Thinking back, now I can see that they were trying to figure out what's special about your service? PG and Harj have already heard about Rand Fishkin from SEOMoz is a big evanglist. So at one stage PG raised the question why Rand likes this so much. Tim's question was great: Rand is the link guy and he has many moments when he needs to recall a link. So I think it's a sure thing that we definitely describe the need right. Both PG and Trevor said they have the same needs.

At the very end of it, PG raised the question "what's your business model? why can't you guys just like pinboard.in, charge for usage?". I explained the benefit of why having network effect is crucial if we want to move on with the "social search" direction: "10M users will surely make the search result a lot different/better. " But PG's answer was: "Once you got 10M users, you don't need to worry about business model anymore.

Second part


Around 7:15, Tim and I came back from supermarket. There was one email from PG waiting for us. Hope it's ok for me to paste the email here.

<quote> I'm sorry to say we decided not to fund you guys. It was a difficult choice because you seem like smart guys and we were impressed with the progress you'd made so far. Ultimately what deterred us was that we just couldn't figure out a way to make money from it-- at least on the scale a startup requires. </quote>

We have high respect to YC people. So my first reaction when we saw this email was "Let's focus on getting some basic numbers worked out. It's at least a good way to remind us besides user acquisition, we want to get the business model sorted out. " Having said that, I am still not sure on whether the decision was "made" on what understanding of the service. Would it be because delicious has no business model and we failed to figure one out? Would the result be different if we get the message across? Or maybe the message did get delivered?

That's it. Sad we didn't get in but it's just another bump we need to get over.

so today, Delicious is bought by youtube founders.

gigaom has this nice article: Can Delicious Solve Our Information Discovery Problem? http://gigaom.com/2011/04/27/can-delicious-solve-our-informa...

I think trunk.ly is right there tackling this problem. Had this article came out earlier and pg reads about it, the outcome would be quite different.

"... On reflection I think the questioning about Delicious that we failed to articulate was not "how are we different" in a feature sense, but 'what will we do differently that makes money where they didn't.' ..."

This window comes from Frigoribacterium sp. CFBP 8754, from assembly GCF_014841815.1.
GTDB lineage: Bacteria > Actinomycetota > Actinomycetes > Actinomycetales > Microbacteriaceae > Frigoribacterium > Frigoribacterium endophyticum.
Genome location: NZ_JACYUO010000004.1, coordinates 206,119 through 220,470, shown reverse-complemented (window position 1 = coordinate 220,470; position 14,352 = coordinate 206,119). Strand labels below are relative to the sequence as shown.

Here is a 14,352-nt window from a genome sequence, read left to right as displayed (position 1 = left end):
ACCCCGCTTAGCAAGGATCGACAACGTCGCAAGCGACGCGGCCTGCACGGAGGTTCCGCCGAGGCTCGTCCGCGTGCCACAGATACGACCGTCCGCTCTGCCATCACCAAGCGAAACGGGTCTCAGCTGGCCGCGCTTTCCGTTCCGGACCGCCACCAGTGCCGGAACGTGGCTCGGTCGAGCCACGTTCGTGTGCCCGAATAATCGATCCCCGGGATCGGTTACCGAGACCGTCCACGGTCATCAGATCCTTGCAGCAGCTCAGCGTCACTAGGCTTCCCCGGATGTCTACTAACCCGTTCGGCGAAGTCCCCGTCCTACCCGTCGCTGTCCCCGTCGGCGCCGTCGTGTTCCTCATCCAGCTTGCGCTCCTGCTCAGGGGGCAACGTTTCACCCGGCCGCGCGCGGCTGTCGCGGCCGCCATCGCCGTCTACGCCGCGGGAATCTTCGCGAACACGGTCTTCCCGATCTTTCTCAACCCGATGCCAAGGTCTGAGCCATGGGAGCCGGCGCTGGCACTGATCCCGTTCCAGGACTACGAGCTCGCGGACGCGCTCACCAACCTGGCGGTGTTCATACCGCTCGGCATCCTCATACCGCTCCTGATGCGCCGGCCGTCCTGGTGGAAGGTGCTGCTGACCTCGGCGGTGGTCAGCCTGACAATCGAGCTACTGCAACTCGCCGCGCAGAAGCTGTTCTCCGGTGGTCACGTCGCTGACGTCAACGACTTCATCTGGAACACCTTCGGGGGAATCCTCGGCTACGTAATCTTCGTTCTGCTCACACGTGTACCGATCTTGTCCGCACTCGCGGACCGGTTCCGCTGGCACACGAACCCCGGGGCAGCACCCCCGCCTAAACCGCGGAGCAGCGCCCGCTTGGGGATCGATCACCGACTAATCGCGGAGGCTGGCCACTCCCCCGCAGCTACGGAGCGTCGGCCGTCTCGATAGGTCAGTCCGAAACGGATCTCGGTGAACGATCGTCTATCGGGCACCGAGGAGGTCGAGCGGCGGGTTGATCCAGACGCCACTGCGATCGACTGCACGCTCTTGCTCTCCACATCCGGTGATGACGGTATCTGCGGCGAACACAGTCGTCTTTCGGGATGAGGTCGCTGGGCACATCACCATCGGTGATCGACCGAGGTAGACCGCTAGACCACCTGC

I have a take on this. You, "Thurston" have just been stood up by a selective "match-making" agency. Have you blown your shot at getting access to the hot date? Maybe, maybe not. The agency is very picky. They have a captive market and a select clientèle. There is also a big mis-match between information the agency has over the candidate. The agency knows things you "Thurston" and other candidates do not - the intimate needs of the client, the market and other candidates.

The agency look at you and see something promising, but they have a suspicion - no a big question mark - is Thurston better in a right kind of way compared to a previous hot candidate who we'll call "Dave". Dave was made of the right stuff and quickly got snatched up but never really clicked. Something wasn't right. Dave was liked by the right people, lots of people and made all the right moves but something was lacking? The client liked Dave but Dave never pulled in the big bucks and now the middle of a messy divorce. Everyone lost, except perhaps Dave :)

So when the agency look at you, Thurston they do so through the eyes of the client and ask hard questions: "what money can you make that Dave couldn't?". There's one other thing the agency see, 76 weeks. They ask themselves, "Thurstons been on the market for 76 weeks & he hasn't yet how to capitalise! This is now our clients major concern. Can the candidate make the big bucks?"

Access denied!

Sad but that is one possible way to view the outcome. There are plenty of hot dates out there so get out there and find a way!

ok - monetizing ideas ... it might be a little out there ... but is there any way to corporitize trunk.ly? I'm thinking of user-accounts tied to a company, with analysis tools aimed at aiding knowledge management

Something like a hookin to hootsuite? If you don't know it - its worth looking at. It integrates FB, twitter etc for IT Service Management.

I'm trying to think why a corporate would be eager to give you guys money for the value you add - and I hear knowledge management is a pain, so could you be part of that solution?

[just tossing ill-formed ideas around in my head hoping to help]

Blog on Trunk.ly rejection from Y Combinator - http://adamis.me/